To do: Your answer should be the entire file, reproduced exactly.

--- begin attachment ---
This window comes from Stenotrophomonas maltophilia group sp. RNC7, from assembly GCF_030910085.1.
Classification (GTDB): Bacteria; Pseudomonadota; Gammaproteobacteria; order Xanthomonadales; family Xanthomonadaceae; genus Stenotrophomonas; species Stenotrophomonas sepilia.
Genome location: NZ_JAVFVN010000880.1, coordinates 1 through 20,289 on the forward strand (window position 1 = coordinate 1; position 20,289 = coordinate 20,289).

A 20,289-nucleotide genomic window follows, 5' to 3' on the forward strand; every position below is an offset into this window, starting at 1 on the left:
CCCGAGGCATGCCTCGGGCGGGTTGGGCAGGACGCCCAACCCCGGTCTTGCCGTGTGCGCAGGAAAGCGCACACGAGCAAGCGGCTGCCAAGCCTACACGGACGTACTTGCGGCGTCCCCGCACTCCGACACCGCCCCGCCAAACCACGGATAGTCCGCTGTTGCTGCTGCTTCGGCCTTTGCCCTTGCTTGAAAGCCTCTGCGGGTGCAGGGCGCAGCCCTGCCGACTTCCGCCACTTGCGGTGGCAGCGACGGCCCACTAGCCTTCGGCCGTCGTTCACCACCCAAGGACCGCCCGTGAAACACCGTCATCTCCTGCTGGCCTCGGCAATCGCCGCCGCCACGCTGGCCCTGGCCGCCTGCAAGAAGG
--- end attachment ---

This window comes from Stenotrophomonas maltophilia group sp. RNC7, from assembly GCF_030910085.1.
Classification (GTDB): Bacteria; Pseudomonadota; Gammaproteobacteria; order Xanthomonadales; family Xanthomonadaceae; genus Stenotrophomonas; species Stenotrophomonas sepilia.
Genome location: NZ_JAVFVN010000880.1, coordinates 1 through 20,289 on the forward strand (window position 1 = coordinate 1; position 20,289 = coordinate 20,289).

A 20,289-nucleotide genomic window follows, 5' to 3' on the forward strand; every position below is an offset into this window, starting at 1 on the left:
CCCGAGGCATGCCTCGGGCGGGTTGGGCAGGACGCCCAACCCCGGTCTTGCCGTGTGCGCAGGAAAGCGCACACGAGCAAGCGGCTGCCAAGCCTACACGGACGTACTTGCGGCGTCCCCGCACTCCGACACCGCCCCGCCAAACCACGGATAGTCCGCTGTTGCTGCTGCTTCGGCCTTTGCCCTTGCTTGAAAGCCTCTGCGGGTGCAGGGCGCAGCCCTGCCGACTTCCGCCACTTGCGGTGGCAGCGACGGCCCACTAGCCTTCGGCCGTCGTTCACCACCCAAGGACCGCCCGTGAAACACCGTCATCTCCTGCTGGCCTCGGCAATCGCCGCCGCCACGCTGGCCCTGGCCGCCTGCAAGAAGG